Judith Gallanter desperately wants to be in Israel. "Israel was the only real love of her life" and that love is unconditional. Because her father has taken ill, she has returned to Toronto to care for him. As his condition worsens, she agrees to stay in Canada and complete a master's degree program in social work. After her father dies, she is committed to academic studies in Canada, but her heart is in Israel.
She enrolls in the Dunhill School of Social Work and "presto! she has a life. An instant life. Just add water and stir. People to be with. Things to do." But when the lectures bore her, she fantasizes about life, and love, in Israel. She can't help but feeling that she is living in exile.
Living in Toronto, with a Jewish boyfriend who doesn't share her passion for the Jewish State, is "comparatively easy." She can't but help find everything around her "so Diaspora, so not Israel." She knows, deep in her heart, that she should be in Israel, not in her "relatively comfortable exile" in Canada. It's only a matter of time before she returns to Israel, even if making aliyah means leaving her boyfriend behind.
Judith's period of exile coincides with the outbreak of suicide bombings on buses and in restaurants all over Israel. The IDF responds with a large-scale military operation in Palestinian towns and villages, but when viewed from afar, from the safety of Canadian television screens, Israel is seen as the aggressor. On campus, Judith finds herself part of a committee planning a rally against Zionist aggressions on Anti-Oppression Day.
"Every week there seem to be more people at Dunhill who hate Israel. It's like a spreading plague."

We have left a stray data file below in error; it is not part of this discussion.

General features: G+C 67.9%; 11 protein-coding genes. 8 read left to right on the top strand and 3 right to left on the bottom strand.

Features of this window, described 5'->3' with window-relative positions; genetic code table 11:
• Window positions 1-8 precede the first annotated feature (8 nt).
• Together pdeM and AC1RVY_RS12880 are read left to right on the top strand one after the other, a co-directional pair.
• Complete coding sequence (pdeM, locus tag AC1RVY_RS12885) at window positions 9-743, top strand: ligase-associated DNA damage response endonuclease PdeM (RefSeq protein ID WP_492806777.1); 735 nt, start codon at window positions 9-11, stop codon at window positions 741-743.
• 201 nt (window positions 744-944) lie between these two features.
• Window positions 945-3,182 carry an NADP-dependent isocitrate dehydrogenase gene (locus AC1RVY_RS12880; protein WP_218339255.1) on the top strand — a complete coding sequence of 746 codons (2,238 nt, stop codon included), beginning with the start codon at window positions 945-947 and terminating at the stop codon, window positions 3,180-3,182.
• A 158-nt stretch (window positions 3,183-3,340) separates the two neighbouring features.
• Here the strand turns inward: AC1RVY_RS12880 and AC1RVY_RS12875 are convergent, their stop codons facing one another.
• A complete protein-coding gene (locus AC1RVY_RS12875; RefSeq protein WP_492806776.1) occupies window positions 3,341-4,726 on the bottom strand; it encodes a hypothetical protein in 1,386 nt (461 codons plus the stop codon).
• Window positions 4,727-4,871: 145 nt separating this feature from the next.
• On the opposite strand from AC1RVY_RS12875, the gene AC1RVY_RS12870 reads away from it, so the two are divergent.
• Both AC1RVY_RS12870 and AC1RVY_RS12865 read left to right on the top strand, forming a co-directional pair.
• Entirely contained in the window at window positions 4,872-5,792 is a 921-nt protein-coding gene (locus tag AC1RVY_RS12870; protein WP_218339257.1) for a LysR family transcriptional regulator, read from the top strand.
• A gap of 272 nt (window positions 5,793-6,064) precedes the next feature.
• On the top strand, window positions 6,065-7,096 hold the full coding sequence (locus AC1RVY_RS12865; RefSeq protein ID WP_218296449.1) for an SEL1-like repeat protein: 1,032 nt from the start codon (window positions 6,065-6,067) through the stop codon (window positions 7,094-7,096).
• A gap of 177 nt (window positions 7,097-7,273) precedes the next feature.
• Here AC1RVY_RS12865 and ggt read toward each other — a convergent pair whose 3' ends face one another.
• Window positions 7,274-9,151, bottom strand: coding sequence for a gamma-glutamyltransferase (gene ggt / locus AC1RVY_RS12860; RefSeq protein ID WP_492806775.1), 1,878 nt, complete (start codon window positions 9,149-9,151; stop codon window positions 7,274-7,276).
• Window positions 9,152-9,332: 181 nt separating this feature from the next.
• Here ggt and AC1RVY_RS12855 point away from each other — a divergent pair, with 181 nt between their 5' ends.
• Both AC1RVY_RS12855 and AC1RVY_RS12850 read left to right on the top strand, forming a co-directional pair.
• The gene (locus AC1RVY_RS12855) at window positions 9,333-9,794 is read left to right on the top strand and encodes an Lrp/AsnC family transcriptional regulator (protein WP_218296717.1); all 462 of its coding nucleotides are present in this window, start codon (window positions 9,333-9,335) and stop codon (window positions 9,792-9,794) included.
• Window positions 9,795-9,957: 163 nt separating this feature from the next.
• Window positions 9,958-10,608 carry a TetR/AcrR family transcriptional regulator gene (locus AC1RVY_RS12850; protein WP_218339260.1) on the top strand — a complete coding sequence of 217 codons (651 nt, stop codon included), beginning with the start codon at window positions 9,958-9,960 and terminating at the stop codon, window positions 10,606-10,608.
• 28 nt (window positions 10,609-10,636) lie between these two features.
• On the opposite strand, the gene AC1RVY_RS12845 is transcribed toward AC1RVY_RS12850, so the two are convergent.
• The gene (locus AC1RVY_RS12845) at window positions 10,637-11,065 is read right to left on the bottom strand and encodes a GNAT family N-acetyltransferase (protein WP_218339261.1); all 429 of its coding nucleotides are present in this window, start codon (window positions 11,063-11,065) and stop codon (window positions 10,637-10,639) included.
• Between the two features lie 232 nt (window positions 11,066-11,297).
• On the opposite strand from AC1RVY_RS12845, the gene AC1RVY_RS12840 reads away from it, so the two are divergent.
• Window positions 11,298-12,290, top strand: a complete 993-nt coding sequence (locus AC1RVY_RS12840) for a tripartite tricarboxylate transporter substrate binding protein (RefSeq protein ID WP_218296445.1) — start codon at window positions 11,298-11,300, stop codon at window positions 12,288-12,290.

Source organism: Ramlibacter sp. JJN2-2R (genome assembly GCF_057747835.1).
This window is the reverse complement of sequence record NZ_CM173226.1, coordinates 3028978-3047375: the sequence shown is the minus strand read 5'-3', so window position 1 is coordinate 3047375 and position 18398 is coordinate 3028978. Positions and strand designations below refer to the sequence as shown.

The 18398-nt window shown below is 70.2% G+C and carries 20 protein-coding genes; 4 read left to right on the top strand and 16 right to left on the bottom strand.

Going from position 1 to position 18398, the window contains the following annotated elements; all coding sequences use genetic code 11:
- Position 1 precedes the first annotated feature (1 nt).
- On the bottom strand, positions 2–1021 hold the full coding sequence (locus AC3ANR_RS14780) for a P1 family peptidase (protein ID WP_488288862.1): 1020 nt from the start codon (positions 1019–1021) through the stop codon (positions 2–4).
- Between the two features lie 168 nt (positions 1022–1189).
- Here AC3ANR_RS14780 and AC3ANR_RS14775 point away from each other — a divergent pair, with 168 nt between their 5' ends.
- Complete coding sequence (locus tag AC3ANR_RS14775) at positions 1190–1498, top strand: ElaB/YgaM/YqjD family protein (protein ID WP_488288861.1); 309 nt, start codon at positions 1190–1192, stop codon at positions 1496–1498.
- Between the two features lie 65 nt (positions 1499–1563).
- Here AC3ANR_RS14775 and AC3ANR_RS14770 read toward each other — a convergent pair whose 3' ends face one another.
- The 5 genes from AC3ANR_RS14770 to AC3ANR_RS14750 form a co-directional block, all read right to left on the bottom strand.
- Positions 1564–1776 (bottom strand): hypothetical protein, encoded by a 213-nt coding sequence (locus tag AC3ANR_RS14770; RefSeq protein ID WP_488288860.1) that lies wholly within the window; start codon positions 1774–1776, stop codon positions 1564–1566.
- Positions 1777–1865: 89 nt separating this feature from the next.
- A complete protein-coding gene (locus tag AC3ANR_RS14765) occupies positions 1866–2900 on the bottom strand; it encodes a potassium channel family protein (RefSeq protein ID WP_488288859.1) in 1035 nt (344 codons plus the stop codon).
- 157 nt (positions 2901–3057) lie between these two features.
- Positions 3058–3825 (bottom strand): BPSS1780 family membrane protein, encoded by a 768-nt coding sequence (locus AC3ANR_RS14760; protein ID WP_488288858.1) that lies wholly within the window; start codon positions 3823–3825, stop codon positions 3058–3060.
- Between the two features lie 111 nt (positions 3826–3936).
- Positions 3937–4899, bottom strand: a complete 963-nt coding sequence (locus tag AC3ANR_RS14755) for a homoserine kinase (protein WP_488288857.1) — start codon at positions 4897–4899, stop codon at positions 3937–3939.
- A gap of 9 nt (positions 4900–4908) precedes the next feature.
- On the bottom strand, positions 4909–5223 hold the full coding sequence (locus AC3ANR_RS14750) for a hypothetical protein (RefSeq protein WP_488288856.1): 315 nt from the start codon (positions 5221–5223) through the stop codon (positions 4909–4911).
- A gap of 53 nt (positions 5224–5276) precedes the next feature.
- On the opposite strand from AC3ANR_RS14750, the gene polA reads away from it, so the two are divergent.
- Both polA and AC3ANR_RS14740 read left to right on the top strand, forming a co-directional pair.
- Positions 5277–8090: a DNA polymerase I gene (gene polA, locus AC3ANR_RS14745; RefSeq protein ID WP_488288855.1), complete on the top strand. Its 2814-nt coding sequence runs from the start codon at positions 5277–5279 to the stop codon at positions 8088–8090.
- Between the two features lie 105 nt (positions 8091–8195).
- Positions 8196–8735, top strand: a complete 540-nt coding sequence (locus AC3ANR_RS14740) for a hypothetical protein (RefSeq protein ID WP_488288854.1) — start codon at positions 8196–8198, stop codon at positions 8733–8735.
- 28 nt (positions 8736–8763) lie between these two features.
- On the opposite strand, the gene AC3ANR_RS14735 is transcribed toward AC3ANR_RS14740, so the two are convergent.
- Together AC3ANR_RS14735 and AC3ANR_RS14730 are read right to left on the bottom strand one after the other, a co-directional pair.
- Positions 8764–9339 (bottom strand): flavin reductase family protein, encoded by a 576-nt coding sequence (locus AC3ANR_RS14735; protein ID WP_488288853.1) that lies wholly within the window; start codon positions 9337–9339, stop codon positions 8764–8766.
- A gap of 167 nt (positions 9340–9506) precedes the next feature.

Faced with a dilemma, Judith doesn't know if she has the power to speak up in Israel's defense. "Yet someone has to take these people on… Someone has to say to these people, 'Stop. Stop right here. Not one inch more.'"
Fields of Exile (Dundurn Press, April 2014) is a novel that tackles some difficult questions. What exactly is terrorism? Does Israel have the right to defend itself against suicide bombers? Are those who attack Israel's responses to terrorism anti-Semites? What can be done to properly and fairly state Israel's case on Canadian campuses?
Even so, the novel is not political in nature. This gripping work of fiction is also the very touching story of a young woman faced with the challenges of life, both on campus and at home. Judith struggles to stand up for her political beliefs, maintain a Jewish way of life in the Diaspora, and find the way to fulfill her lifelong dream of living in Israel.
As in real life, compromises must be made. But can those faced with the growing anti-Semitism on Canadian campuses afford to remain silent?
Nora Gold is a prize-winning author, activist and scholar. Her first book, Marrow and Other Stories, won a Canadian Jewish Book Award. Gold is editor-in-chief of the literary journal JewishFiction.net, and associate scholar at OLSE/University of Toronto's Centre for Women's Studies.
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Originally published at The Times of Israel.